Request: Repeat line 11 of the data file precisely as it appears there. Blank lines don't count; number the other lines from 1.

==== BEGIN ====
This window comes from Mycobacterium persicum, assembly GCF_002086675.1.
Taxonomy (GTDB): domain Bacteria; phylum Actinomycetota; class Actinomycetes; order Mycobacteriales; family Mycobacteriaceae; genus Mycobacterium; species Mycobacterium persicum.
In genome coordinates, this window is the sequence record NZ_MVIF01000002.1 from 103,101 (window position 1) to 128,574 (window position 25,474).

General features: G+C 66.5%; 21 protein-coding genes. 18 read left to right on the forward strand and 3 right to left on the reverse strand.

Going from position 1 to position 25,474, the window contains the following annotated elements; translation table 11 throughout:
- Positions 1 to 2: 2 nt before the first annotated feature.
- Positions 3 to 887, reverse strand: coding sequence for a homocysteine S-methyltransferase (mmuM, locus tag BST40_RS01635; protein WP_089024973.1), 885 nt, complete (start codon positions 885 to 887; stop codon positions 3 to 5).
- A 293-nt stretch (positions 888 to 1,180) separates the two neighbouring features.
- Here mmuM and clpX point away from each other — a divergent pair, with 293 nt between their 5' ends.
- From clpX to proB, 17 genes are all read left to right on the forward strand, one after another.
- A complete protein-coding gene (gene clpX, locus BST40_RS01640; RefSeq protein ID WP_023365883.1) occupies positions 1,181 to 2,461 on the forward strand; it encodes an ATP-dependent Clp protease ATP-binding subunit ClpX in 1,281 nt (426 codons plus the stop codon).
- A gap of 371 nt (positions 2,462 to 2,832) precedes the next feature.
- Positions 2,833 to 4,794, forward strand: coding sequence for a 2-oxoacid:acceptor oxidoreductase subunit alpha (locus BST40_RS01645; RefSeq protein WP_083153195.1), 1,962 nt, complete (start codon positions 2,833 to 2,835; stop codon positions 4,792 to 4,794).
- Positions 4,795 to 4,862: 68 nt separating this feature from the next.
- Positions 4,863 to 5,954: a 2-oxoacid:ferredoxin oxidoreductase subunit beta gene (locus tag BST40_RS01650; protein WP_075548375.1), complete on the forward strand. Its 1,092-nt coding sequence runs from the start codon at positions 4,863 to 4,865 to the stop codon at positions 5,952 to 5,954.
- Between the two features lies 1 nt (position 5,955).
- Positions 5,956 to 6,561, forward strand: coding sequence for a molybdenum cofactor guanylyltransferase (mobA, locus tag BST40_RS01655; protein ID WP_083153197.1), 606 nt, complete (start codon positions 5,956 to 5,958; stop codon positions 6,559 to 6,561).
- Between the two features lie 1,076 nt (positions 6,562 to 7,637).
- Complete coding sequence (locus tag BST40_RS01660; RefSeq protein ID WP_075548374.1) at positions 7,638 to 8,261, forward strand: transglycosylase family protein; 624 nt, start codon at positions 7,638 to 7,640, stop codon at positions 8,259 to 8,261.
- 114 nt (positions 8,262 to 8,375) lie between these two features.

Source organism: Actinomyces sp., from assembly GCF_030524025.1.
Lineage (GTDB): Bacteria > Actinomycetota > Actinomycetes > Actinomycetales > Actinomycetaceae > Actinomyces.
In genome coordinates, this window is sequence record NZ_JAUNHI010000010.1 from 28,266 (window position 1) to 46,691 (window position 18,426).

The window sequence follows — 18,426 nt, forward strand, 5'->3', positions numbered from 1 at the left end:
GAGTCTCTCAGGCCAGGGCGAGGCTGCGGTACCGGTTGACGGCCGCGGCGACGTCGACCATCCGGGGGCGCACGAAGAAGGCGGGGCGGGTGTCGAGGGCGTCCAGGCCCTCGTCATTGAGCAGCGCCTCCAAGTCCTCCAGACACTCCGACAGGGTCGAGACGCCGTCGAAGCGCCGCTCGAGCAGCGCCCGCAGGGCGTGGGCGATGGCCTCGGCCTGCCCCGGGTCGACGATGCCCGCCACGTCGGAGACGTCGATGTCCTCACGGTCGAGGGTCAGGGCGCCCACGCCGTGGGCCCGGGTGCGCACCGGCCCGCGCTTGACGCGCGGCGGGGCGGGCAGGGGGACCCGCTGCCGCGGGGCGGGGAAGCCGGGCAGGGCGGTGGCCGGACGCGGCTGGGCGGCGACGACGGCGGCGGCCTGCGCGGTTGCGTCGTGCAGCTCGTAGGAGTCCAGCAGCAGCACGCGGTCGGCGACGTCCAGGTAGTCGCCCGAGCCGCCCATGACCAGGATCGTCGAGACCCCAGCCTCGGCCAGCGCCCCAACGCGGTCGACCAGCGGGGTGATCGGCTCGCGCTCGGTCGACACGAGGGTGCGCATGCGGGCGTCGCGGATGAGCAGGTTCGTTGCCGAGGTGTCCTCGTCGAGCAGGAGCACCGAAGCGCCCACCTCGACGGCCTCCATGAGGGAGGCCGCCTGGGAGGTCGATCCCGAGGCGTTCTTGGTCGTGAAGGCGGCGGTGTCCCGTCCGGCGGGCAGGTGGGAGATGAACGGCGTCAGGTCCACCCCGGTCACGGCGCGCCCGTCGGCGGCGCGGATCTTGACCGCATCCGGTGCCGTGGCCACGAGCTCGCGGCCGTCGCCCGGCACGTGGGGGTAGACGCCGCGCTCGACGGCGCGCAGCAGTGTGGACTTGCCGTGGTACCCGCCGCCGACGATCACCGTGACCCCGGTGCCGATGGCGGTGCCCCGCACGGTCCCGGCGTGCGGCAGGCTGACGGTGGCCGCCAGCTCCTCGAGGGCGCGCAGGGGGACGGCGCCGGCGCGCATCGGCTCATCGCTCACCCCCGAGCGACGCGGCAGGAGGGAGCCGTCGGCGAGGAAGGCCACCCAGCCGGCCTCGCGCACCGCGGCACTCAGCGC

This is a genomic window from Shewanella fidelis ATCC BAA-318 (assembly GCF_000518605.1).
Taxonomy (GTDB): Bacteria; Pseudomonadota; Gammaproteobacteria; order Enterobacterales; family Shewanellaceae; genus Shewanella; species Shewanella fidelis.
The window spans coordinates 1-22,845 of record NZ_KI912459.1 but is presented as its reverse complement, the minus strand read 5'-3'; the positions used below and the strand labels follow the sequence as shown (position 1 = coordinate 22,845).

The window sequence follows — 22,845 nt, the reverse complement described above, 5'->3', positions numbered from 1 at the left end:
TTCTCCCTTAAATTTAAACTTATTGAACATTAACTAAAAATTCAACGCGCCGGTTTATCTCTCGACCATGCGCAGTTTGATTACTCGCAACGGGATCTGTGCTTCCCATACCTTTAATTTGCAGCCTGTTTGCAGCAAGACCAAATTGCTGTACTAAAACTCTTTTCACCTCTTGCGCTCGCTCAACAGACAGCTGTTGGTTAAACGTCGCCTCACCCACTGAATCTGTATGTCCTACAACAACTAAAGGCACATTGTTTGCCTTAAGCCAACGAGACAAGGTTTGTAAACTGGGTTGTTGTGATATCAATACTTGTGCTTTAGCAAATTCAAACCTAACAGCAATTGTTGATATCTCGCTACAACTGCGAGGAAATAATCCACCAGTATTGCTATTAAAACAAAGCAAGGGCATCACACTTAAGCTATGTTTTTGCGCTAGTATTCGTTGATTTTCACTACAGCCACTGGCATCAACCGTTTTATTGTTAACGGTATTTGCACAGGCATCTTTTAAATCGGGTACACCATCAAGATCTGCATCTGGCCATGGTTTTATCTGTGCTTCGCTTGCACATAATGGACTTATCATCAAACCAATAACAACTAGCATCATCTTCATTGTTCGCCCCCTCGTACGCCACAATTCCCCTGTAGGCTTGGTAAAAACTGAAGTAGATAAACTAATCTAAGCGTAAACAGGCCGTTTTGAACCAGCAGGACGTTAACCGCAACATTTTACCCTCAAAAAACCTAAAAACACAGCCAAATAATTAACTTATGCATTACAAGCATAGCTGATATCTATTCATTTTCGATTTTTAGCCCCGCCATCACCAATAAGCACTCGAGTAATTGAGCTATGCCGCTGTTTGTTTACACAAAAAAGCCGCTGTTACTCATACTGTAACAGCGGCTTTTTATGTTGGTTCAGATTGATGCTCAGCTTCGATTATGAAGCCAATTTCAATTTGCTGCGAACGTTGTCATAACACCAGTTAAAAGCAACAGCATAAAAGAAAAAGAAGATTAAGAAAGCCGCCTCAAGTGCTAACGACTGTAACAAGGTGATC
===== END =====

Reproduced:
- A complete protein-coding gene (gene clpX, locus BST40_RS01640; RefSeq protein ID WP_023365883.1) occupies positions 1,181 to 2,461 on the forward strand; it encodes an ATP-dependent Clp protease ATP-binding subunit ClpX in 1,281 nt (426 codons plus the stop codon).